Statistical inference of regulatory networks for circadian regulation
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We assess the accuracy of various state-of-the-art statistics and machine learning methods for reconstructing gene and protein regulatory networks in the context of circadian regulation. Our study draws on the increasing availability of gene expression and protein concentration time series for key circadian clock components in Arabidopsis thaliana. In addition, gene expression and protein concentration time series are simulated from a recently published regulatory network of the circadian clock in A. thaliana, in which protein and gene interactions are described by a Markov jump process based on Michaelis-Menten kinetics. We closely follow recent experimental protocols, including the entrainment of seedlings to different light-dark cycles and the knock-out of various key regulatory genes. Our study provides relative network reconstruction accuracy scores for a critical comparative performance evaluation, and sheds light on a series of highly relevant questions: it quantifies the influence of systematically missing values related to unknown protein concentrations and mRNA transcription rates, it investigates the dependence of the performance on the network topology and the degree of recurrency, it provides deeper insight into when and why non-linear methods fail to outperform linear ones, it offers improved guidelines on parameter settings in different inference procedures, and it suggests new hypotheses about the structure of the central circadian gene regulatory network in A. thaliana.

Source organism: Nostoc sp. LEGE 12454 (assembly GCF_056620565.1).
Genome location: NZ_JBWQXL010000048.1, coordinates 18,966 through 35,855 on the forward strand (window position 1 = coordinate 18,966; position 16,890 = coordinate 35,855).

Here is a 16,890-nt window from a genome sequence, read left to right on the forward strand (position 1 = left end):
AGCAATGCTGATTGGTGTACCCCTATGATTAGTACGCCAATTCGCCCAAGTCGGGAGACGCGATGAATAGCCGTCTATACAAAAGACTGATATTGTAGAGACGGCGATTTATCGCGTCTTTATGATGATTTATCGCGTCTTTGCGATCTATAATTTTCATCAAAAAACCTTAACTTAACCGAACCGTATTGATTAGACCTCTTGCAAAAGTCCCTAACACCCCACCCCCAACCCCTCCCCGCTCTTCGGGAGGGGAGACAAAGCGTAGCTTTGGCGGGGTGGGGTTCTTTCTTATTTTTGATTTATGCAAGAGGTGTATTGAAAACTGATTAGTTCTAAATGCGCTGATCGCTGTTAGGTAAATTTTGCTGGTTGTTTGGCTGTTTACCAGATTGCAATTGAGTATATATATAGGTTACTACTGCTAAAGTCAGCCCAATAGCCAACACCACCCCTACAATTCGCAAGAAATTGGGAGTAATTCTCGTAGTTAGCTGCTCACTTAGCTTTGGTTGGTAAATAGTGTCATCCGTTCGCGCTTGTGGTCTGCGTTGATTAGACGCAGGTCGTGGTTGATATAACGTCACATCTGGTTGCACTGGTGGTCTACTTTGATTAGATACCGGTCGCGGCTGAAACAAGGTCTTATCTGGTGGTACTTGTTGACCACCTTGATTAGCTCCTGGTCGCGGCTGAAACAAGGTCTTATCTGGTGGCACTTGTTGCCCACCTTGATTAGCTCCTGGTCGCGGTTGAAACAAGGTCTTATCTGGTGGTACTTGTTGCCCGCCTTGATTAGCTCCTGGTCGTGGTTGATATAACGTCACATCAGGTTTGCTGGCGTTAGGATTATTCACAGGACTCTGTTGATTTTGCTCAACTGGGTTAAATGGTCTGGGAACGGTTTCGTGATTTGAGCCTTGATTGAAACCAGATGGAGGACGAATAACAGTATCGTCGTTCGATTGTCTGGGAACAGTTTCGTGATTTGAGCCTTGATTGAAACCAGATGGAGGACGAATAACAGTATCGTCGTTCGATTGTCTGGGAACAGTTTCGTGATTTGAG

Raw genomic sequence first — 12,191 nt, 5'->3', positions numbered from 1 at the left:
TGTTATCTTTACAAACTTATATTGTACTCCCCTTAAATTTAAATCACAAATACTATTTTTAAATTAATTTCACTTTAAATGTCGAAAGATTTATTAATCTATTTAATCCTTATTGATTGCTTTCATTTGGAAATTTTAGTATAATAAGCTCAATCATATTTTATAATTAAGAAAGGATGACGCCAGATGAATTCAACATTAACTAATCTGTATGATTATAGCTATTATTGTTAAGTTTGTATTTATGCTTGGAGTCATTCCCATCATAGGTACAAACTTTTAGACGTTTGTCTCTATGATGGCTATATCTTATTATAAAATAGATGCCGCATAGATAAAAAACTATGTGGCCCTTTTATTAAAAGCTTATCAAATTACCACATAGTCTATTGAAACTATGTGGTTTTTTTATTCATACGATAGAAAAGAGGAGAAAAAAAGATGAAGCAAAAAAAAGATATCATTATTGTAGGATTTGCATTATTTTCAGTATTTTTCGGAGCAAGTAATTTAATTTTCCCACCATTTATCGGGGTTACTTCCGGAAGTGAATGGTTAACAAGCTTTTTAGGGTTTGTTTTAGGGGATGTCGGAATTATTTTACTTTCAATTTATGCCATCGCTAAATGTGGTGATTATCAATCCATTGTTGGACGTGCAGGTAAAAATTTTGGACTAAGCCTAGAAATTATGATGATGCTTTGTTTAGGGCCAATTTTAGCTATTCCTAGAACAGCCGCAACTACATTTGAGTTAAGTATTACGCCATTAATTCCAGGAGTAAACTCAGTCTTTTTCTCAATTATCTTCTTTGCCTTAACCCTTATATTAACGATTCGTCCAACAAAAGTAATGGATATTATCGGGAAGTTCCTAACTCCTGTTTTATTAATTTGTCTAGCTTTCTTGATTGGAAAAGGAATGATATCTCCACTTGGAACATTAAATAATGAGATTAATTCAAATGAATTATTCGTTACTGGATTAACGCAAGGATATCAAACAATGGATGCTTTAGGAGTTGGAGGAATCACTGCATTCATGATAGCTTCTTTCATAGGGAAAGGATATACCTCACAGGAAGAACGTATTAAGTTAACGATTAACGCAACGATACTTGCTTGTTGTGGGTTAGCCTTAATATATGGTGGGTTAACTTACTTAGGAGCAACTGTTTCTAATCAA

Aderhold , A , Husmeier , D & Grzegorczyk , M 2014 , ' Statistical inference of regulatory networks for circadian regulation ' Statistical Applications in Genetics and Molecular Biology , vol 13 , no. 3 , pp. 227-273 . DOI: 10.1515/sagmb-2013-0051
Statistical Applications in Genetics and Molecular Biology
© 2014. De Gruyter.
The work described in the present article is part of the TiMet project on linking the circadian clock to metabolism in plants. TiMet is a collaborative project (Grant Agreement 245143) funded by the European Commission FP7, in response to call FP7-KBBE-2009-3. Parts of the work were done while M.G. was supported by the German Research Foundation (DFG), research grant GR3853/1-1. A.A. is supported by the BBSRC and the TiMet project.
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